Hamilton and Rosberg had to pit after just five laps while Raikkonen and Alonso both stopped after six.

Once they were out of the way, Vettel had hoped to lead and put in some strong laps on his medium tyres - but he had fallen behind Hulkenberg and got stuck and had to run behind the Sauber for 11 laps before pitting.

It cost him time, and he admitted over the radio that he could have been going half a second faster if he were in front.
Vettel overhauled the Sauber in the pit stop – with Red Bull’s record-breaking crew performing well again – but he was then caught and passed by Alonso on lap 29.
At that point, Alonso was on mediums having done two of his three stops and used both types of tyre. Vettel was two laps away from making the second of three stops – but crucially he still had the soft tyre to go.

By the time Vettel came to his final stop, he was seven seconds behind Alonso and it was clear any hope of victory was over – he simply had not been fast enough on the medium stints to match his Ferrari rival.
The focus was now on a podium – but with just a five-second advantage over Raikkonen and six over Hamilton, any hope of achieving that seemed to be low, as the stop for tyres would drop him too far back.

Vettel came out 11.5s behind third-placed Hamilton - but that’s when the soft tyres turned from a handicap into an advantage.
On his first real flying lap, lap 53, Vettel did a 1m36.808 - the fastest lap of the race and, crucially, a massive 3.5s faster than Raikkonen and 3.2s faster than Hamilton. It put him within nine seconds of the podium with three laps to go. The challenge was on.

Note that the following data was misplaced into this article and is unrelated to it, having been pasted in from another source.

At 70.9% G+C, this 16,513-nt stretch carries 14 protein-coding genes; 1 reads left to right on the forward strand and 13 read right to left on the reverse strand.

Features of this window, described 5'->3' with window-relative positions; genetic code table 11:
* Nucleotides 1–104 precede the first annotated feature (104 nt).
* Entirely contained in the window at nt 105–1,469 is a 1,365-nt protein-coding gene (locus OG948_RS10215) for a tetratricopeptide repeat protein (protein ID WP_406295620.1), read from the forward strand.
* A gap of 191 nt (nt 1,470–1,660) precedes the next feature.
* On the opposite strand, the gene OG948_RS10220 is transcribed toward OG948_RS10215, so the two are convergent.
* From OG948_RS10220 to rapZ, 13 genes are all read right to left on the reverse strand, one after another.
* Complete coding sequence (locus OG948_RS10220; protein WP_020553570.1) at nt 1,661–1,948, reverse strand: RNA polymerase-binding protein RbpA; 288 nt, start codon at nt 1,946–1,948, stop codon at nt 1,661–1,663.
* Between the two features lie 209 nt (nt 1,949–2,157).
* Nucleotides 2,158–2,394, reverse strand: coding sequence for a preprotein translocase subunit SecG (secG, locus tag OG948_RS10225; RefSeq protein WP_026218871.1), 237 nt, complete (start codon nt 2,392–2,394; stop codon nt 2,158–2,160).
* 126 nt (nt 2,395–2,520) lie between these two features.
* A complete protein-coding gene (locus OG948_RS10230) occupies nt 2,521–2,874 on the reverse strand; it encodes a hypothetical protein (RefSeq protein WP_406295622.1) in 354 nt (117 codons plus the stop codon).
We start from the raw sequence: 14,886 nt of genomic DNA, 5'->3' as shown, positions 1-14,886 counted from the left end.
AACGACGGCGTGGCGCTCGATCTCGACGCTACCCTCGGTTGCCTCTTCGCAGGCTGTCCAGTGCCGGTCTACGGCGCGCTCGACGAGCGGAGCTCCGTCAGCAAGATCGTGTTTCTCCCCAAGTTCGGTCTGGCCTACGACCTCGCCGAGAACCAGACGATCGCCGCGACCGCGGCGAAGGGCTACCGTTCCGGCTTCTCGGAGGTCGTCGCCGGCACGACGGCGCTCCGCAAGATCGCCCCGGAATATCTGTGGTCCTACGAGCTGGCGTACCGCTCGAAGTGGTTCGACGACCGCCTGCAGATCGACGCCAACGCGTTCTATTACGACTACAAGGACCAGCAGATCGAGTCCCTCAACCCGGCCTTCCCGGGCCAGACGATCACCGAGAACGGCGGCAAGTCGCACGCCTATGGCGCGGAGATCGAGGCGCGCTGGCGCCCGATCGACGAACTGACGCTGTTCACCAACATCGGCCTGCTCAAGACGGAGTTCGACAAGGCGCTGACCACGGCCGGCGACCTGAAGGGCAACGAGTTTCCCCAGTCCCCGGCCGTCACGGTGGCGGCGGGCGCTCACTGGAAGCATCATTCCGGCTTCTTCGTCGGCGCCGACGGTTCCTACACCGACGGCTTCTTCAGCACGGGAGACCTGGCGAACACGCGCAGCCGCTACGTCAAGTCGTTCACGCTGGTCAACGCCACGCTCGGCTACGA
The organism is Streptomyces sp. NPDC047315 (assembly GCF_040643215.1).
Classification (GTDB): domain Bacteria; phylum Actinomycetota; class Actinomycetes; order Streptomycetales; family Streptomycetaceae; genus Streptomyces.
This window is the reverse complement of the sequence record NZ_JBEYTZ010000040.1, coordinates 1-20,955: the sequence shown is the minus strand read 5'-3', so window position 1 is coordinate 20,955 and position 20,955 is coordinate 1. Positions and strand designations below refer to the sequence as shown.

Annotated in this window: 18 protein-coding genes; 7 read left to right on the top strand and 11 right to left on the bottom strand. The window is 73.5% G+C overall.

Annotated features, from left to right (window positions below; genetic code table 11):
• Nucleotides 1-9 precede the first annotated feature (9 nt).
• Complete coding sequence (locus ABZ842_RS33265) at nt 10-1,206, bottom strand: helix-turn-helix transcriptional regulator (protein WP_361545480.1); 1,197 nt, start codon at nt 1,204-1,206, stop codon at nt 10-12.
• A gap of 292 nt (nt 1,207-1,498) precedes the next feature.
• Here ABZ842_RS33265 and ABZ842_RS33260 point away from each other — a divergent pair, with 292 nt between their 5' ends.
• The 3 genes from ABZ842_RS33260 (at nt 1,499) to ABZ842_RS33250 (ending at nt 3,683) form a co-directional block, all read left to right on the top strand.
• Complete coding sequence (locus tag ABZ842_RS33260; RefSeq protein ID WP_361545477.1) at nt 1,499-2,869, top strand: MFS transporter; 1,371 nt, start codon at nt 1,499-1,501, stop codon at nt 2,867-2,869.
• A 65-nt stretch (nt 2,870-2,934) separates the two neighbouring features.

Had the tyres allowed him to keep up that pace, the two DRS zones gave such a benefit in China that he would probably have been on for second place.
But before the race, Force India driver Adrian Sutil had noted that even with the car on lighter fuel loads the tyre could not cope if a driver tried to simply race flat-out on it.

And sure enough, Vettel’s pace advantage soon reduced. His second lap on the softs was 0.5s slower than his first. His third was a further second slower than that.

He was still lapping faster than his rivals ahead, but by diminishing amounts. And while it was enough to get him closer it was not enough to put him in the DRS zone and make it easy.

In the end, he had to try a last-ditch effort on the final lap, but he failed to make it stick because by then the softs were not giving as much grip as he needed.

We’ll never know how Red Bull would have done if they had focused on qualifying instead of race strategy, but given Alonso’s self-stated ‘perfect’ weekend and the traditionally stronger race pace of Mercedes and Renault, it’s hard to believe they would have achieved anything much better than they did with the tactic they used.

So fair play to them for giving it a shot. And fair play to Pirelli for creating the strategic element that allows teams to mix things up...